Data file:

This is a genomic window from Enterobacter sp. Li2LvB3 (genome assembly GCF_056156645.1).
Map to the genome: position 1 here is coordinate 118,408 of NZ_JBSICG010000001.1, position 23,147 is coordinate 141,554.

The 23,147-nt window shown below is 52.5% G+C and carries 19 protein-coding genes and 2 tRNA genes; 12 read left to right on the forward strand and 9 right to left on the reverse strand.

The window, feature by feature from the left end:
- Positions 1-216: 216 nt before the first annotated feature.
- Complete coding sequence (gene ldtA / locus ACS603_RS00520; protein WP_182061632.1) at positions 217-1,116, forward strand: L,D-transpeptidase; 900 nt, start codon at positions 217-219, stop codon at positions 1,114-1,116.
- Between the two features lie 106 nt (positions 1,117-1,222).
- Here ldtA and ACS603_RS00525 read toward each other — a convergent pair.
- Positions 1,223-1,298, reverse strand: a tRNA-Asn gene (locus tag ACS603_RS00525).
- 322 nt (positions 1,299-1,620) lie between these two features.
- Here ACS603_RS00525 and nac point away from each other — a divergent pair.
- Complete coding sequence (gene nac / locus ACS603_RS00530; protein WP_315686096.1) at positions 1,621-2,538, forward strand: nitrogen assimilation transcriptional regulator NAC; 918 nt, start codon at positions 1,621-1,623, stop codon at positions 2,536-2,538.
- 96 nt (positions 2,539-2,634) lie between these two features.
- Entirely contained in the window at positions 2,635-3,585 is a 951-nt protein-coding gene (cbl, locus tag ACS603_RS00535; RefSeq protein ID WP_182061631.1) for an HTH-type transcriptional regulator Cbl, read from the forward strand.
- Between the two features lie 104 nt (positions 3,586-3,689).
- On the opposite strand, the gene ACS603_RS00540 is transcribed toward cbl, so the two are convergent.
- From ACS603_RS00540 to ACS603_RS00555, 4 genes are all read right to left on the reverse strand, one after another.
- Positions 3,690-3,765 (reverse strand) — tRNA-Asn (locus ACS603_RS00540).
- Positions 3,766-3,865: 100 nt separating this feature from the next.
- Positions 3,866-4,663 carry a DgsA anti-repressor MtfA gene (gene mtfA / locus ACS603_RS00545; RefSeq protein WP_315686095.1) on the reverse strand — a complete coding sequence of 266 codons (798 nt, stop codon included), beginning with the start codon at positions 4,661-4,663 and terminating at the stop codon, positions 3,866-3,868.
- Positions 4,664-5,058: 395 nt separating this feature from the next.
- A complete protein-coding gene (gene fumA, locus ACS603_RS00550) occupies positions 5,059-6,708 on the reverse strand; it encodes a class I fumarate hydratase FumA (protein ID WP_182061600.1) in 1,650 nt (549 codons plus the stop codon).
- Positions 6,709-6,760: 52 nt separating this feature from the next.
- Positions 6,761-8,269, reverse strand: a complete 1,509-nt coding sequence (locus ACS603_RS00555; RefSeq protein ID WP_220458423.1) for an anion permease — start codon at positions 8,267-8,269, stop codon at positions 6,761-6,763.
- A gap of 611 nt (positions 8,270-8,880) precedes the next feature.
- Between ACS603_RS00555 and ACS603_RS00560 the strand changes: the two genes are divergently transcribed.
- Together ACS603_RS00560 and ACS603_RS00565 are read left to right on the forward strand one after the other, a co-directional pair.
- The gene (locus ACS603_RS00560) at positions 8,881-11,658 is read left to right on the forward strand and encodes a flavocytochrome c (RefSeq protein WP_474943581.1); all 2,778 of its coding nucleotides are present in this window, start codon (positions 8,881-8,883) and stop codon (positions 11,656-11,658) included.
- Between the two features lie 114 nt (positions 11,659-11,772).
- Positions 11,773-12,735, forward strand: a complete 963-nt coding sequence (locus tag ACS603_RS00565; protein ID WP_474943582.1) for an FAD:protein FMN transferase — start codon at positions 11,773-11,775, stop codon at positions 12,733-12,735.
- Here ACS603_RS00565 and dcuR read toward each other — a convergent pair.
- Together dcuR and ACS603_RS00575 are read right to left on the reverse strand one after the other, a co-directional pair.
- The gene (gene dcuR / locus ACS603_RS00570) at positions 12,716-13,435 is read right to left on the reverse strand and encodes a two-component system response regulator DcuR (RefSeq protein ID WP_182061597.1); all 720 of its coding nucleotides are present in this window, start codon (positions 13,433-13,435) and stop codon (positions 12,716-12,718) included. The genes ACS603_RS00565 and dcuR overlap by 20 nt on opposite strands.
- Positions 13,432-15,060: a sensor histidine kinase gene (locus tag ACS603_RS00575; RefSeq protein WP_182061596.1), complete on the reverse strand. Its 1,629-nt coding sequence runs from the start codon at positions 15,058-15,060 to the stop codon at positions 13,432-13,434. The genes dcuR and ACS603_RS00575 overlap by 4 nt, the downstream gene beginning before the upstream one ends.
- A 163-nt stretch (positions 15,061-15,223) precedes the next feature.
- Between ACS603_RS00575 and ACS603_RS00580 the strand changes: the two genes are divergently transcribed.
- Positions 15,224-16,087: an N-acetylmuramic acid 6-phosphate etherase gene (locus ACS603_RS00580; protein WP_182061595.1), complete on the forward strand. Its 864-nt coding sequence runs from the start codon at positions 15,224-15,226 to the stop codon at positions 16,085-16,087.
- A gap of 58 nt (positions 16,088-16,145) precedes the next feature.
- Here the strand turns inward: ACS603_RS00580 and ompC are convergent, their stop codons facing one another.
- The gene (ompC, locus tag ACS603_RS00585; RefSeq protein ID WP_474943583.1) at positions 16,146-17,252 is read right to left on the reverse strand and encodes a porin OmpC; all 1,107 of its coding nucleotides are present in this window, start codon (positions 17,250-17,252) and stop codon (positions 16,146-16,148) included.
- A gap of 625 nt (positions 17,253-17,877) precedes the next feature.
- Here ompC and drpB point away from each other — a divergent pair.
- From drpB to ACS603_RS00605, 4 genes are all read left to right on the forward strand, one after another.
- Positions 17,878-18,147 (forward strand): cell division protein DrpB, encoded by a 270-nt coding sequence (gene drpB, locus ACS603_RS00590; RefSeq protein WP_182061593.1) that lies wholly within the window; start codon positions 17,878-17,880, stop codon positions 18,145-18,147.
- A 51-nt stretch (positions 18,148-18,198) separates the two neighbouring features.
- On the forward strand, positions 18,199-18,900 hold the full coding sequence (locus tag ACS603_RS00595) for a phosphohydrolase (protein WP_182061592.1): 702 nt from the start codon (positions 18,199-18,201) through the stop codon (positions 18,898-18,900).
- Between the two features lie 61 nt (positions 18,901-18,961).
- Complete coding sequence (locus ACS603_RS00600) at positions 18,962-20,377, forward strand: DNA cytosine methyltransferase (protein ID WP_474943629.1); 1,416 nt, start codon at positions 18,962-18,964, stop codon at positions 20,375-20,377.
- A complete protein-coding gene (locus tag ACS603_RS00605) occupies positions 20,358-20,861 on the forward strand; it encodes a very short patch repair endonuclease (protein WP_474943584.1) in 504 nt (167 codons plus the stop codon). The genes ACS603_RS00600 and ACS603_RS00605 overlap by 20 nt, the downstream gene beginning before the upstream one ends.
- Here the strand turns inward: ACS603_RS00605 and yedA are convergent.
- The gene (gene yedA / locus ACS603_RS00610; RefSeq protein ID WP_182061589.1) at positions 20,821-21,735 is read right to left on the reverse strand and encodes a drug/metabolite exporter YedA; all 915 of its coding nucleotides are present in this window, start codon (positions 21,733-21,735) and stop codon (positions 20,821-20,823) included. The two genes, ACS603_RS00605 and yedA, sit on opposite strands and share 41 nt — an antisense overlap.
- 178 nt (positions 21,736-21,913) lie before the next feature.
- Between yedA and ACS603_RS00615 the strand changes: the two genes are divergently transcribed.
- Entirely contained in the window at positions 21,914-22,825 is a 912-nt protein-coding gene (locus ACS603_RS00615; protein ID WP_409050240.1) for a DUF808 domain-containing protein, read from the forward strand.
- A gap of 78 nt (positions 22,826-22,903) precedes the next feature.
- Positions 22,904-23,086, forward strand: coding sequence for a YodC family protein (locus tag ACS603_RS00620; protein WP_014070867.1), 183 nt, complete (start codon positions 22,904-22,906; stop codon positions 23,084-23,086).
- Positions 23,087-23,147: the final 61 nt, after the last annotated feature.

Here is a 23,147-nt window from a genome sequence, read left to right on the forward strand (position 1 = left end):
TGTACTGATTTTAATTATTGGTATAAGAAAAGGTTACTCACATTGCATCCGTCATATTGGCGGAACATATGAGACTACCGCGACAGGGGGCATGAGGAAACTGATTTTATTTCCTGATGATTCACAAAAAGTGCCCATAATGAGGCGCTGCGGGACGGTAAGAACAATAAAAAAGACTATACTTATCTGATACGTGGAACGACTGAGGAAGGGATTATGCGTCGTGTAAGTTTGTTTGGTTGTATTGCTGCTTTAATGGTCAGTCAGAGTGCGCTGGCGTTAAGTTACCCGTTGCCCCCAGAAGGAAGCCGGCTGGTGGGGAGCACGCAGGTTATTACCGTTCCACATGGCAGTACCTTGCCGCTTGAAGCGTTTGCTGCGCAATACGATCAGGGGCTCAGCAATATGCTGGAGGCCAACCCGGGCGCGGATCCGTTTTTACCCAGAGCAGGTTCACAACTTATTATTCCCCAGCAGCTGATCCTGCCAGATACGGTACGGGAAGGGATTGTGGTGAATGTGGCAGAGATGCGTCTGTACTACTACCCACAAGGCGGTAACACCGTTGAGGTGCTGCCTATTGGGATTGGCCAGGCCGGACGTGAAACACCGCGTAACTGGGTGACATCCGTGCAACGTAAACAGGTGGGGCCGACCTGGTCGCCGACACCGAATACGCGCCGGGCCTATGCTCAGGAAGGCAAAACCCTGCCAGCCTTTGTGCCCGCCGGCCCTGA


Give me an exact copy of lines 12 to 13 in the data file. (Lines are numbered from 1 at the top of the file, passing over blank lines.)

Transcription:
- Complete coding sequence (gene nac / locus ACS603_RS00530; protein WP_315686096.1) at positions 1,621-2,538, forward strand: nitrogen assimilation transcriptional regulator NAC; 918 nt, start codon at positions 1,621-1,623, stop codon at positions 2,536-2,538.
- 96 nt (positions 2,539-2,634) lie between these two features.